‘‘Tradition doesn't mean old wines," says Andrea Cecchi, fourth-generation winemaker of Cecchi Family Estates. ‘The future should not be a repetition of the past, but an improvement over it."
Cecchi and his brother, Cesare, head a traditional winery making some very modern
wines. It was founded in Tuscany, the home of Chianti, in 1893 by Luigi Cecchi, an enterprising wine broker.
Back then, the accepted "recipe'' for chianti was 70 percent sangiovese, 15 percent canaiolo and 15 percent malvasia bianca. Blending was done to coverflaws. The canaiolo was to give the wine a tannic backbone, the white grape was to soften it.
"In those days the wines were unbalanced," Cecchi says.
In the past few decades, the Tuscans have learned to grow better sangiovese. They plant the vines closer together, resulting in fewer but more flavorful grapes, and pick them riper. Winemakers have been able to stop using the blending grapes, and today many chiantis are 90 or even 100 percent sangiovese -- and all the better for it.
As Tuscany has modernized, the Cecchi family has adopted some reforms, rejected others. They're growing top-quality sangiovese, and several of their wines are nearly entirely of that variety. So far, they're not making Super Tuscan wines, in which sangiovese is blended with such French varietals as cabernet sauvignon and mer-
lot, resulting in big, powerful wines with high alcohol levels.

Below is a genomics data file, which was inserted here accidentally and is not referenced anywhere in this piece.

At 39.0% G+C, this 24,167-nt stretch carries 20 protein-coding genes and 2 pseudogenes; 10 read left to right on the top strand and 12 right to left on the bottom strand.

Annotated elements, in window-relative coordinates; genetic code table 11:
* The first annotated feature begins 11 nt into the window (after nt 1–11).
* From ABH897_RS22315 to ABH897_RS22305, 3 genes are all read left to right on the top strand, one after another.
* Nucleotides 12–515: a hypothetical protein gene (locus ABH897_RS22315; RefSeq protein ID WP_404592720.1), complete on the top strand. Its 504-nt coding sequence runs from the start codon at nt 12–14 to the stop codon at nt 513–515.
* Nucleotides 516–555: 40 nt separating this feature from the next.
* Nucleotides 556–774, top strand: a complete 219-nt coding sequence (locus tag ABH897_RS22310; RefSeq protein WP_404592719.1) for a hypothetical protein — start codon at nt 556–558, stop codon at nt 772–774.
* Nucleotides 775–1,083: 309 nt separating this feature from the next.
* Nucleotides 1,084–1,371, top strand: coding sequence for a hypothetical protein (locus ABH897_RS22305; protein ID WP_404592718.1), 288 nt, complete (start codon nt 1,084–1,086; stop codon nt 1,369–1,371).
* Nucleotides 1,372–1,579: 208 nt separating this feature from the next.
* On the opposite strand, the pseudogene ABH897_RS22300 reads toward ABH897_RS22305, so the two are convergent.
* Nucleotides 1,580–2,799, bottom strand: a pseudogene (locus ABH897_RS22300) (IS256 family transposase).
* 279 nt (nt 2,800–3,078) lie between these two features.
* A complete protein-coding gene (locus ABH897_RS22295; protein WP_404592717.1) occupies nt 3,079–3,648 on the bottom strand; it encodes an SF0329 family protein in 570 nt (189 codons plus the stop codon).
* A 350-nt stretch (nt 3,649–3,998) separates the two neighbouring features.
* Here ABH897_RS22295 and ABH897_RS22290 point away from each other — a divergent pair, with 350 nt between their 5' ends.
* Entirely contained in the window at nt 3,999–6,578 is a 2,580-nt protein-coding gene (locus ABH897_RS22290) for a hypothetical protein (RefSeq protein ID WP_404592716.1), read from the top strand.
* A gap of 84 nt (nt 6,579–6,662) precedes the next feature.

"We're traditional. We don't want heavy alcohol," says Cecchi. "We prefer elegance, a long finish."
The Cecchi family also is growing two ancient, traditional grapes that have become almost extinct in Italy. One is ciliegiolo, from the Italian word for "cherry'' -- a dark, dense red grape that adds color and flavor to the sangiovese in Cecchi's $10 Bonizio
The second is sagrantino, from the Umbria region south of Tuscany. It's inky in color, so tannic it needs nearly three years of oak aging to soften for drinking, but rewards the patience with a fruity, spicy wine with licorice flavors.
"Each wine has its own history," Cecchi says. ‘‘Some are fruity, some are closer to the soil."
• 2004 Val delle Rose Morellino di Scansano
Riserva, DOC Tuscany (100 percent sangiovese): aro-
mas and flavors of licorice and black plums; soft and
• 2005 Cecchi Riserva di Famiglia Chianto
Classico DOCG Tuscany (90 percent sangiovese, 10
percent colorino): aromas of violets; very rich, black
cherry and mocha flavors; big, ripe tannins; $28.
• 2005 Villa Cerna Chianti Classico Riserva
DOCG Tuscany (95 percent sangiovese, 5 percent
colorino): dark violet color; flavors of black plums, bit-
ter chocolate and herbs; big tannin, long finish; $24.
• 2004 Cecchi Vino Nobile di Montepulciano,
DOCG Tuscany (90 percent sangiovese, 10 per cent
other grapes): black plums and espresso; smooth, gen-
erous, rich, opulent; $30.
• 2008 Castello Montaúto Vernaccia di San
Gimignano, DOCG Tuscany: rich, ripe pears; full
body, opulent; $15.
• 2007 Cecchi Bonizio Sangiovese di
Maremma, IGT Tuscany (90 percent sangiovese, 10
percent ciliegiolo); soft, lush; sweet black cherries; $10.
• 2007 Cecchi Natio Chianti DOCG Tuscany
(90 percent sangiovese, 10 percent colorino): black
cherries and bitter chocolate; firm tannins; $16.
• 2004 Alzatura Sagrantino di Montefalco,
DOCG Umbria: (100 percent sagrantino): licorice,
black currants and chocolate; rich, full-bodied; $45.